|Volume 24 Number 11 November 2022
“But do not forget to do good and to share, for with such sacrifices God is well pleased” (Hebrews 13:16 NKJV). This text describes some Jewish Christians who, because of their knowledge that Jesus was the Messiah, were no longer able to worship with other Jews. Praise and acts of service had become their sacrifices – ones they could offer anytime, anywhere. In other words, when they served others, God was pleased with the “sacrifice.” What was true for them, then, is still true for us today. God intends for us to offer sacrificial service to Him by serving others.
We must serve others with a sacrifice that is costly (Acts 4:32-37). To give sacrificially requires more than a token effort or gift. God wants us to give voluntarily, but He wants it to mean something. Giving to God what costs you nothing does not demonstrate commitment.
We must serve others with a sacrifice that is dedicated (Matthew 19:21). Does dedication mean that we should sell everything we own? Not necessarily. We should, however, be willing to give up anything if God needs for us to do so. This kind of attitude allows nothing to come between us and God, and that attitude keeps us from using our God-given wealth selfishly. If you are comforted by the fact that Christ did not tell all His followers to sell all their possessions, then you may be too attached to what you have.
We must serve others with a sacrifice that is complete (Romans 12:1). When sacrificing an animal, a priest would kill the animal, cut it in pieces and place it on the altar. Sacrifice was important, but even in the Old Testament, God made it clear that obedience from the heart was much more important (1 Samuel 15:22; Psalm 40:6; Amos 5:21-24). God wants us to offer ourselves, not animals, as living sacrifices – daily laying aside our own desires to follow Him, putting all our energy and resources at His disposal and trusting Him to guide us. We do this out of gratitude that our sins have been forgiven.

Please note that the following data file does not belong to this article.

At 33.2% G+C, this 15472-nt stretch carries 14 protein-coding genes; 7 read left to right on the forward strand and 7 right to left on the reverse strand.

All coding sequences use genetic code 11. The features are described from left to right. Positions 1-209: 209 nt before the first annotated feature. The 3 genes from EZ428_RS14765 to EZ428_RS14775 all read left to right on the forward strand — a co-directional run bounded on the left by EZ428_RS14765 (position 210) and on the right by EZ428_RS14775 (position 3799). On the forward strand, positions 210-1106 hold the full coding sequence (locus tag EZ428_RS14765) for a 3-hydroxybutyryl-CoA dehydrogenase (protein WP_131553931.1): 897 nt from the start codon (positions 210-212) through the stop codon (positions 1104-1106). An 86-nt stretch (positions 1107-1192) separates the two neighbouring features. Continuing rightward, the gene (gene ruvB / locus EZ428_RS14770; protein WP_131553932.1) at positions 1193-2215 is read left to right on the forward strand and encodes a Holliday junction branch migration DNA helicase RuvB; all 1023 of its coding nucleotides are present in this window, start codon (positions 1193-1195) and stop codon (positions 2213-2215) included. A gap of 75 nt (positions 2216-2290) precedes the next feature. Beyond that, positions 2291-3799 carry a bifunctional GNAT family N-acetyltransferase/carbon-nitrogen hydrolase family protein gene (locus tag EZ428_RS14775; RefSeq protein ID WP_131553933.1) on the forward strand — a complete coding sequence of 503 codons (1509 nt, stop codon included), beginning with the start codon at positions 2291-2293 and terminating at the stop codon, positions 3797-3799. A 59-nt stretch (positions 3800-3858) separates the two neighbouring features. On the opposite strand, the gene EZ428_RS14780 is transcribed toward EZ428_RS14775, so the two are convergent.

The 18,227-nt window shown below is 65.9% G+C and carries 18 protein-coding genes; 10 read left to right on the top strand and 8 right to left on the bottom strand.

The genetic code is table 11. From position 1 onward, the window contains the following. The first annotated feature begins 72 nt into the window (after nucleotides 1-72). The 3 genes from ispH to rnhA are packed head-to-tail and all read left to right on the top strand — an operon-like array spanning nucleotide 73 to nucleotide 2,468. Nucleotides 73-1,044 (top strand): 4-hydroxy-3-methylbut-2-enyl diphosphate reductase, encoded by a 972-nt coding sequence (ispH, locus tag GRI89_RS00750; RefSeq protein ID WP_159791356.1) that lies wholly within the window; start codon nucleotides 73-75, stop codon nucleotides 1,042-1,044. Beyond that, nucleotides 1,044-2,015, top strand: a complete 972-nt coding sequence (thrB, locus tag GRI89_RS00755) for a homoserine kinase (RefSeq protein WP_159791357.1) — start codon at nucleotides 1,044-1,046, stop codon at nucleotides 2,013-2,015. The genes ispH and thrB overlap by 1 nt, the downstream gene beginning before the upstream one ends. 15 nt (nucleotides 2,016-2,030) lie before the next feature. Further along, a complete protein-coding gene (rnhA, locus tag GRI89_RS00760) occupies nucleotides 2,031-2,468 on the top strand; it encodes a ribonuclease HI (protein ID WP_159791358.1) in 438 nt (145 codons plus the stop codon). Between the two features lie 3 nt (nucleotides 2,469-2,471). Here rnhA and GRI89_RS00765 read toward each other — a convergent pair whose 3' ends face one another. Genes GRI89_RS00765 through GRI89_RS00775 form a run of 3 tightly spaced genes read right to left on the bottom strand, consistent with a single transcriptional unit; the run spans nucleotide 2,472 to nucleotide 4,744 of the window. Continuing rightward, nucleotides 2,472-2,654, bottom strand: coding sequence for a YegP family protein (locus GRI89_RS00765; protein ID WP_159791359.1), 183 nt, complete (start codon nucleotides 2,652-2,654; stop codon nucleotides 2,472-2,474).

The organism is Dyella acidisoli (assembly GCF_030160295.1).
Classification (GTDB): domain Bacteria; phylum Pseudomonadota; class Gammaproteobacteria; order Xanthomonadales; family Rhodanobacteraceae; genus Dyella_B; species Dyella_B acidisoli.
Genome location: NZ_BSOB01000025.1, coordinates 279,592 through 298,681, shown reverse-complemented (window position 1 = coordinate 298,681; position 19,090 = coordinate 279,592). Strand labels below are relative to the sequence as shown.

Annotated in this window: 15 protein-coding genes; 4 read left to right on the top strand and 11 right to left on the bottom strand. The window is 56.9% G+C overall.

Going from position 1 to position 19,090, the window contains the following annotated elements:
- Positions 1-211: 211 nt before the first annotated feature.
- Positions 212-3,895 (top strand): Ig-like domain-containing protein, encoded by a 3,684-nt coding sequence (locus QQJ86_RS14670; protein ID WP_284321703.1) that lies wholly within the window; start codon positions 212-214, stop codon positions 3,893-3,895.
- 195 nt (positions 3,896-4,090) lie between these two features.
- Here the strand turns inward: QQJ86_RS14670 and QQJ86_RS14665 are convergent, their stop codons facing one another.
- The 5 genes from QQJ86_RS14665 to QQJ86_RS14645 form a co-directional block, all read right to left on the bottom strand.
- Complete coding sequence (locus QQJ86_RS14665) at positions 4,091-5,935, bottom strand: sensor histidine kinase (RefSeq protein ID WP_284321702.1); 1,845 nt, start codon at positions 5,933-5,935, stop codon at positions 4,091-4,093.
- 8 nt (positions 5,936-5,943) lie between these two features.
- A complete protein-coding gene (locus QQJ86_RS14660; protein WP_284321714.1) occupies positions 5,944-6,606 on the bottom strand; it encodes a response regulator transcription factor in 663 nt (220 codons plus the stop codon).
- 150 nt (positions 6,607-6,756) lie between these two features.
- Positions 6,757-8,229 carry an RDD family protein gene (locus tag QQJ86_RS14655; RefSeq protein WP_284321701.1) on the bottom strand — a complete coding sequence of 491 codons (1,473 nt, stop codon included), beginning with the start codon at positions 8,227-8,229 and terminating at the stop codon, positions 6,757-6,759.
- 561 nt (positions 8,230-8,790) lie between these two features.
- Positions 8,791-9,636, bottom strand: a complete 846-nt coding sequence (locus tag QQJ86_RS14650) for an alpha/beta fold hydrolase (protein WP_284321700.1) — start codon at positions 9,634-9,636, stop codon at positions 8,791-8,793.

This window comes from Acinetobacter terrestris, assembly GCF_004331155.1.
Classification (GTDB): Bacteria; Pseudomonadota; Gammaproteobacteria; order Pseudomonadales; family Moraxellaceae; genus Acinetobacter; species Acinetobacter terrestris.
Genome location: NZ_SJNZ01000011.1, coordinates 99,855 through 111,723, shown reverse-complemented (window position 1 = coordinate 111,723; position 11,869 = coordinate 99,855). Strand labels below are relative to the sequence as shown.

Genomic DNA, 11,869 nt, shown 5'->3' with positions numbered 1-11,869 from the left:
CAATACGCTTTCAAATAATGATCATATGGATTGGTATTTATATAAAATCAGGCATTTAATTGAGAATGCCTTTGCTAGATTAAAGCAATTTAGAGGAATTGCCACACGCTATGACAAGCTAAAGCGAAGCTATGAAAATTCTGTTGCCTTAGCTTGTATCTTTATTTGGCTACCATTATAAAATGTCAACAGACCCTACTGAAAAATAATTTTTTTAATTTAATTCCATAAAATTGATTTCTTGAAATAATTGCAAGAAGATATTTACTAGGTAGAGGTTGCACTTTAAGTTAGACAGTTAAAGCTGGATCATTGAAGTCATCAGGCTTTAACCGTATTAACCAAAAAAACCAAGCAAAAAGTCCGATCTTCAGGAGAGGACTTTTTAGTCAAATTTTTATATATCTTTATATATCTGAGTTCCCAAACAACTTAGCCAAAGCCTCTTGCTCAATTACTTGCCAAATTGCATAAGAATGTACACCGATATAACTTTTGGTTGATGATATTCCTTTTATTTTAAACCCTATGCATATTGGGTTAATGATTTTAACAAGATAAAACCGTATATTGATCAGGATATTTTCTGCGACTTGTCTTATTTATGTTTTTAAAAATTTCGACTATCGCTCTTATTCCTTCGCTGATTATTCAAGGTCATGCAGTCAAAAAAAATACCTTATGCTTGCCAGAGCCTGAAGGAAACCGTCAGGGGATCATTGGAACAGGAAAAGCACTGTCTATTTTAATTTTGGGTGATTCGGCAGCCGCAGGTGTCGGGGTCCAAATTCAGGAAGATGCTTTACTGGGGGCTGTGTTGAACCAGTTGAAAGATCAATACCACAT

Our sacrifices are especially pleasing to God when we ‘do good and share’ out of a heart filled with genuine love. Such sacrifices tend to make our service to others a matter of grace rather than constraint.
Humility When Blessed
Do not think in your heart, after the Lord your God has cast them out before you, saying, “Because of my righteousness the Lord has brought me in to possess this land”; but it is because of the wickedness of these nations that the Lord is driving them out from before you. It is not because of your righteousness or the uprightness of your heart that you go in to possess their land, but because of the wickedness of these nations that the Lord your God drives them out from before you, and that He may fulfill the word which the Lord swore to your fathers, to Abraham, Isaac, and Jacob. (Deuteronomy 9:4-5 NKJV)